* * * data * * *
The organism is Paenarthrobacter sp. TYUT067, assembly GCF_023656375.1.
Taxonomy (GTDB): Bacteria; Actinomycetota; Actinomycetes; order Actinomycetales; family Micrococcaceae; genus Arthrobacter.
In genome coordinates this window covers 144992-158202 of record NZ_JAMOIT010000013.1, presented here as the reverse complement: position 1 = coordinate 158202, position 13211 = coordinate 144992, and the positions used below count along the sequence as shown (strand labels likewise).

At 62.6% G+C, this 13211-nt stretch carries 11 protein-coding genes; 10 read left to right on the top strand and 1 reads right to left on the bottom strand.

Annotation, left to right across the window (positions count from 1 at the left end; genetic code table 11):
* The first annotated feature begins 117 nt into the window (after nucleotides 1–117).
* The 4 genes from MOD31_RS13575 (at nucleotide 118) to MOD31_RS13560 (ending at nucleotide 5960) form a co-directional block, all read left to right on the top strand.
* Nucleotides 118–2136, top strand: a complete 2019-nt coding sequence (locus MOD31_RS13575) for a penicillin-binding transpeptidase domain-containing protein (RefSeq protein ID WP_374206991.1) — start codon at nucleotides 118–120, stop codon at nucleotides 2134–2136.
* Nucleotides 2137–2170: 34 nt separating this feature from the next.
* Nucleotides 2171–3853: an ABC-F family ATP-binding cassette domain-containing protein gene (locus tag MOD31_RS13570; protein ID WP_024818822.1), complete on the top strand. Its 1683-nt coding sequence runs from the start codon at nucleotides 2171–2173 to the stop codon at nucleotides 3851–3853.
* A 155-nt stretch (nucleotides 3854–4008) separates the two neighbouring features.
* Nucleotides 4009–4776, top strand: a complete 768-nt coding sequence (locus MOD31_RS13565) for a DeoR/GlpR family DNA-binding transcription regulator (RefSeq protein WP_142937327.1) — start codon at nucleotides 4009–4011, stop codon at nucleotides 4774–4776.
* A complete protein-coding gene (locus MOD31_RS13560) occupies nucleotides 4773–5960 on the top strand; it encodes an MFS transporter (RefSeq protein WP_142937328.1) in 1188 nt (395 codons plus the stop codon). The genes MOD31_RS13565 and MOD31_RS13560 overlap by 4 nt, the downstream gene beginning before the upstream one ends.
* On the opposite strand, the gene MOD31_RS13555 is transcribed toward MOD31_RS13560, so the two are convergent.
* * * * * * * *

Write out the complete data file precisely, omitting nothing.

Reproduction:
The organism is Paenarthrobacter sp. TYUT067, assembly GCF_023656375.1.
Taxonomy (GTDB): Bacteria; Actinomycetota; Actinomycetes; order Actinomycetales; family Micrococcaceae; genus Arthrobacter.
In genome coordinates this window covers 144992-158202 of record NZ_JAMOIT010000013.1, presented here as the reverse complement: position 1 = coordinate 158202, position 13211 = coordinate 144992, and the positions used below count along the sequence as shown (strand labels likewise).

At 62.6% G+C, this 13211-nt stretch carries 11 protein-coding genes; 10 read left to right on the top strand and 1 reads right to left on the bottom strand.

Annotation, left to right across the window (positions count from 1 at the left end; genetic code table 11):
* The first annotated feature begins 117 nt into the window (after nucleotides 1–117).
* The 4 genes from MOD31_RS13575 (at nucleotide 118) to MOD31_RS13560 (ending at nucleotide 5960) form a co-directional block, all read left to right on the top strand.
* Nucleotides 118–2136, top strand: a complete 2019-nt coding sequence (locus MOD31_RS13575) for a penicillin-binding transpeptidase domain-containing protein (RefSeq protein ID WP_374206991.1) — start codon at nucleotides 118–120, stop codon at nucleotides 2134–2136.
* Nucleotides 2137–2170: 34 nt separating this feature from the next.
* Nucleotides 2171–3853: an ABC-F family ATP-binding cassette domain-containing protein gene (locus tag MOD31_RS13570; protein ID WP_024818822.1), complete on the top strand. Its 1683-nt coding sequence runs from the start codon at nucleotides 2171–2173 to the stop codon at nucleotides 3851–3853.
* A 155-nt stretch (nucleotides 3854–4008) separates the two neighbouring features.
* Nucleotides 4009–4776, top strand: a complete 768-nt coding sequence (locus MOD31_RS13565) for a DeoR/GlpR family DNA-binding transcription regulator (RefSeq protein WP_142937327.1) — start codon at nucleotides 4009–4011, stop codon at nucleotides 4774–4776.
* A complete protein-coding gene (locus MOD31_RS13560) occupies nucleotides 4773–5960 on the top strand; it encodes an MFS transporter (RefSeq protein WP_142937328.1) in 1188 nt (395 codons plus the stop codon). The genes MOD31_RS13565 and MOD31_RS13560 overlap by 4 nt, the downstream gene beginning before the upstream one ends.
* On the opposite strand, the gene MOD31_RS13555 is transcribed toward MOD31_RS13560, so the two are convergent.